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How disclosing HMO physician incentives affects trust.
Health Aff (Millwood). 2002 Mar-Apr; 21(2):197-206.HA

Abstract

Opinions are deeply divided over whether rewarding physicians for lowering costs decreases trust in physicians or insurers. To explore the effects of disclosing physician payment methods in HMOs, members of two similar HMO plans were randomized to intervention and control groups, and the experimental arm was told how the HMO paid their primary care physician. Separate disclosures were developed for each plan, one describing primarily capitation payment, and the other (mixed-incentive plan) describing fee-for-service payment with a bonus that rewards cost savings, satisfaction, and preventive services. The disclosures pointed out more of the positive than the negative features of these incentives. We found that the disclosures doubled the number of subjects with substantial knowledge of the physician incentives and halved the number with no knowledge. Nevertheless, the disclosures had no negative effects on trust of either physicians or insurers. The capitated plan disclosure had a small positive effect on trust of physicians. Disclosing the positive and negative features of incentives and increasing knowledge of these incentives does not, in the short term, reduce trust in physicians or insurers and may have a mild positive impact on physician trust, perhaps as a consequence of displaying candor and increasing understanding of positive features.

Authors+Show Affiliations

Wake Forest University School of Medicine in Winston-Salem, North Carolina, USA.No affiliation info availableNo affiliation info availableNo affiliation info available

Pub Type(s)

Comparative Study
Evaluation Study
Journal Article
Research Support, Non-U.S. Gov't

Language

eng

PubMed ID

11900159

Citation

Hall, Mark A., et al. "How Disclosing HMO Physician Incentives Affects Trust." Health Affairs (Project Hope), vol. 21, no. 2, 2002, pp. 197-206.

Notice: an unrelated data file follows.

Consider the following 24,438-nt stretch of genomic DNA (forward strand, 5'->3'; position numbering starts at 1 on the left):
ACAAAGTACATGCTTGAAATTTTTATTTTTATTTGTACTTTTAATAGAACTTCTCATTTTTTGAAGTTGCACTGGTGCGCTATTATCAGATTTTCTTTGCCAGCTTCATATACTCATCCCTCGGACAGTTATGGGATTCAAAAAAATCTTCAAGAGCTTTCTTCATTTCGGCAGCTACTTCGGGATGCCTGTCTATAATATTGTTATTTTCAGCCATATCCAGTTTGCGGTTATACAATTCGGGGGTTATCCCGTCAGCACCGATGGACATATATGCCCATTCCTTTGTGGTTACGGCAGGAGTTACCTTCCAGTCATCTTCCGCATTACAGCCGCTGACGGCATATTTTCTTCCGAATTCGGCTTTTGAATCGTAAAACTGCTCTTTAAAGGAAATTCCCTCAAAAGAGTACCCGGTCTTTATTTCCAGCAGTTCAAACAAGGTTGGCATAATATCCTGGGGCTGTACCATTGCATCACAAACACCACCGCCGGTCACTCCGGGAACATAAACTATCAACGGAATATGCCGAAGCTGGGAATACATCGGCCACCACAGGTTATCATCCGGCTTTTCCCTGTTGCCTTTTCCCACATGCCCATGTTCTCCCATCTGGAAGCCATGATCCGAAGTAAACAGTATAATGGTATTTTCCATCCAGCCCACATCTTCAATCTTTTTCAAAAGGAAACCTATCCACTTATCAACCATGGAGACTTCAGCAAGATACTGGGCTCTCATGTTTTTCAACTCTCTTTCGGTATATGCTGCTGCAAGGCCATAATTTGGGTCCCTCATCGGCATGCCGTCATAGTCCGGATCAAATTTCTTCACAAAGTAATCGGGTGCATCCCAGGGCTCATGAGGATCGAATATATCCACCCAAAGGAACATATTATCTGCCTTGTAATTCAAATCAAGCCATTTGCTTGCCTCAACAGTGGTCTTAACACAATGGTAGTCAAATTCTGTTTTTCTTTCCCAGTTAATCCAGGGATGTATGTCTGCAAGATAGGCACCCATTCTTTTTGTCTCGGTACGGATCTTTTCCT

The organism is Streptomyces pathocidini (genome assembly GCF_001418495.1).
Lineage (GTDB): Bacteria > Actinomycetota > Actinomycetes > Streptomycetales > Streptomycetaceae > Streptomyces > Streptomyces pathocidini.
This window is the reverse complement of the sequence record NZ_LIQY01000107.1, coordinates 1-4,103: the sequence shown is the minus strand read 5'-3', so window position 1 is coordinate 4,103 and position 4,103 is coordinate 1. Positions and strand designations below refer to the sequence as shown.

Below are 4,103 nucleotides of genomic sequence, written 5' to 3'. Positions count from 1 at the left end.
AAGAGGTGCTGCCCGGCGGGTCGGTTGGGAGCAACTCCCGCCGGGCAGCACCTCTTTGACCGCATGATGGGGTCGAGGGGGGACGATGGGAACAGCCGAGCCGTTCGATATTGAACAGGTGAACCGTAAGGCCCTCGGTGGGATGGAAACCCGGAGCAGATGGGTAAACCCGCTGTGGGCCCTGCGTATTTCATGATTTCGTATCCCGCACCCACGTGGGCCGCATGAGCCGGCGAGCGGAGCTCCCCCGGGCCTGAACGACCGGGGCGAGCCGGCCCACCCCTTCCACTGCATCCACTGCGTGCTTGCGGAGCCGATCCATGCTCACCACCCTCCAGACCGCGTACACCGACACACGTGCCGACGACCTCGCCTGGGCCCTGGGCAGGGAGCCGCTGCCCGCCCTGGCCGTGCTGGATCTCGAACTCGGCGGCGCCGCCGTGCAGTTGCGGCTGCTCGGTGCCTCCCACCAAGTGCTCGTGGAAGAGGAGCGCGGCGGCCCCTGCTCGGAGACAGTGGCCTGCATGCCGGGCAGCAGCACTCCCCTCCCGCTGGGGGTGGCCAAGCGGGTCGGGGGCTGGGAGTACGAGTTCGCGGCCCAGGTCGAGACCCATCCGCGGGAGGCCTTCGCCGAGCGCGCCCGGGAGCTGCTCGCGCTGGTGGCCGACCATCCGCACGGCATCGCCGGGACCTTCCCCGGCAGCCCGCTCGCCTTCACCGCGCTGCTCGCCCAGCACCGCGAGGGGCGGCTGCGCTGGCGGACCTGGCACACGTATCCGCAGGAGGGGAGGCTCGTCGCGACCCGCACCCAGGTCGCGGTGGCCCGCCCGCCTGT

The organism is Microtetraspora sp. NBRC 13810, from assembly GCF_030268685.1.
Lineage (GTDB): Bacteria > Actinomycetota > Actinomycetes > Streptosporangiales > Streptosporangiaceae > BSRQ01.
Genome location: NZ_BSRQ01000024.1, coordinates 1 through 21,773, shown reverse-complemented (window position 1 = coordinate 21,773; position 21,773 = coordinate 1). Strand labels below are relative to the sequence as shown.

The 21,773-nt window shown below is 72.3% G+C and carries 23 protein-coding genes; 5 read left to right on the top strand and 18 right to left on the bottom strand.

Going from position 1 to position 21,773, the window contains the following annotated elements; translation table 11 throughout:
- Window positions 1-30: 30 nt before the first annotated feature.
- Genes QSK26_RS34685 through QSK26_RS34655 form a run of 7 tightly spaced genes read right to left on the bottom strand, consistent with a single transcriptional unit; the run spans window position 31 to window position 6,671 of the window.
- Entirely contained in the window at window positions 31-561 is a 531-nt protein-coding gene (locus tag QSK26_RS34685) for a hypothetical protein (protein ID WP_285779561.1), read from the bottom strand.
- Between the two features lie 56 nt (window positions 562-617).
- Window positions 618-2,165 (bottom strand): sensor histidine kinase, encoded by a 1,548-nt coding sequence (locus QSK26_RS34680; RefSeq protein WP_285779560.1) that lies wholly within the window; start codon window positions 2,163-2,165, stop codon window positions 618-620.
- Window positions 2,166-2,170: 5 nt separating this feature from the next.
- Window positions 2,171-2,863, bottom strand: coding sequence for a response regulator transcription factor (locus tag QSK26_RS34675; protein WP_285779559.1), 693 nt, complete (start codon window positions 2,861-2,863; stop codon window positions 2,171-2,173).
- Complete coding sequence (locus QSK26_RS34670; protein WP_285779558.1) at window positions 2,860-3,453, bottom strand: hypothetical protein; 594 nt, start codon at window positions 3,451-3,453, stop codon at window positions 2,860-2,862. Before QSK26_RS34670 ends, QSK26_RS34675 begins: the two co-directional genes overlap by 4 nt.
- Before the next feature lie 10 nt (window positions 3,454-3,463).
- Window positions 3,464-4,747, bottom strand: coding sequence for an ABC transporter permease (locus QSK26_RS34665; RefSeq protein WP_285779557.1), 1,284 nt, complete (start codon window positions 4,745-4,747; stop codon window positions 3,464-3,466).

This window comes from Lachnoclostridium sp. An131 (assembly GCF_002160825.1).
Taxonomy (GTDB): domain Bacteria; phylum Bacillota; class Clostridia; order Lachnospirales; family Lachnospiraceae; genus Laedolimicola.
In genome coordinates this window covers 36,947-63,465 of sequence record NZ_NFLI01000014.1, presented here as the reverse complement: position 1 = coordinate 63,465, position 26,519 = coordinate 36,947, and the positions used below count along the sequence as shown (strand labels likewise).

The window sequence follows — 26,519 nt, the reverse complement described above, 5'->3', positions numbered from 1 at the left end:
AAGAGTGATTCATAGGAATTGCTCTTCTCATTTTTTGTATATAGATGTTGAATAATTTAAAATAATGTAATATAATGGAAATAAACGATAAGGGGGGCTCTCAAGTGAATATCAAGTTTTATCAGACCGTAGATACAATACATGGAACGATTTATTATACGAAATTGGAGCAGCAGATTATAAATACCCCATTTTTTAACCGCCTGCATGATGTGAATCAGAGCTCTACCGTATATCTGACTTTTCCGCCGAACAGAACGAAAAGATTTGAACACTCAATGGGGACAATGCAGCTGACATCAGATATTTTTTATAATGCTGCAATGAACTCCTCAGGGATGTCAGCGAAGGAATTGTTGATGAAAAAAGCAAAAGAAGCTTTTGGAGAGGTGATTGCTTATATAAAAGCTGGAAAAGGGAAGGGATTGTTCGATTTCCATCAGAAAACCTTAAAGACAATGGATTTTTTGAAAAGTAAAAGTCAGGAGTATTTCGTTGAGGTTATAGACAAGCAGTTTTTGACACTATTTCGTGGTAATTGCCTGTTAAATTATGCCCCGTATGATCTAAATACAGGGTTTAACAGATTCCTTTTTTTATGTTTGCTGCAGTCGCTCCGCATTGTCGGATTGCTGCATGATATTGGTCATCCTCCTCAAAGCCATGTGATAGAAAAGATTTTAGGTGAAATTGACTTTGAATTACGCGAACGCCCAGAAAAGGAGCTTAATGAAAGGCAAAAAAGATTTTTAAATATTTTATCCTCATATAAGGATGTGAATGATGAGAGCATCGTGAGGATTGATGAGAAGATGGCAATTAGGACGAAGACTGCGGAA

Hall MA, Dugan E, Balkrishnan R, et al. How disclosing HMO physician incentives affects trust. Health Aff (Millwood). 2002;21(2):197-206.
Hall, M. A., Dugan, E., Balkrishnan, R., & Bradley, D. (2002). How disclosing HMO physician incentives affects trust. Health Affairs (Project Hope), 21(2), 197-206.
Hall MA, et al. How Disclosing HMO Physician Incentives Affects Trust. Health Aff (Millwood). 2002 Mar-Apr;21(2):197-206. PubMed PMID: 11900159.
* Article titles in AMA citation format should be in sentence-case
TY - JOUR T1 - How disclosing HMO physician incentives affects trust. AU - Hall,Mark A, AU - Dugan,Elizabeth, AU - Balkrishnan,Rajesh, AU - Bradley,Donald, PY - 2002/3/20/pubmed PY - 2002/3/21/medline PY - 2002/3/20/entrez KW - Empirical Approach KW - Health Care and Public Health KW - Professional Patient Relationship SP - 197 EP - 206 JF - Health affairs (Project Hope) JO - Health Aff (Millwood) VL - 21 IS - 2 N2 - Opinions are deeply divided over whether rewarding physicians for lowering costs decreases trust in physicians or insurers. To explore the effects of disclosing physician payment methods in HMOs, members of two similar HMO plans were randomized to intervention and control groups, and the experimental arm was told how the HMO paid their primary care physician. Separate disclosures were developed for each plan, one describing primarily capitation payment, and the other (mixed-incentive plan) describing fee-for-service payment with a bonus that rewards cost savings, satisfaction, and preventive services. The disclosures pointed out more of the positive than the negative features of these incentives. We found that the disclosures doubled the number of subjects with substantial knowledge of the physician incentives and halved the number with no knowledge. Nevertheless, the disclosures had no negative effects on trust of either physicians or insurers. The capitated plan disclosure had a small positive effect on trust of physicians. Disclosing the positive and negative features of incentives and increasing knowledge of these incentives does not, in the short term, reduce trust in physicians or insurers and may have a mild positive impact on physician trust, perhaps as a consequence of displaying candor and increasing understanding of positive features. SN - 0278-2715 UR - https://www.unboundmedicine.com/medline/citation/11900159/How_disclosing_HMO_physician_incentives_affects_trust_ L2 - https://www.healthaffairs.org/doi/10.1377/hlthaff.21.2.197?url_ver=Z39.88-2003&rfr_id=ori:rid:crossref.org&rfr_dat=cr_pub=pubmed DB - PRIME DP - Unbound Medicine ER -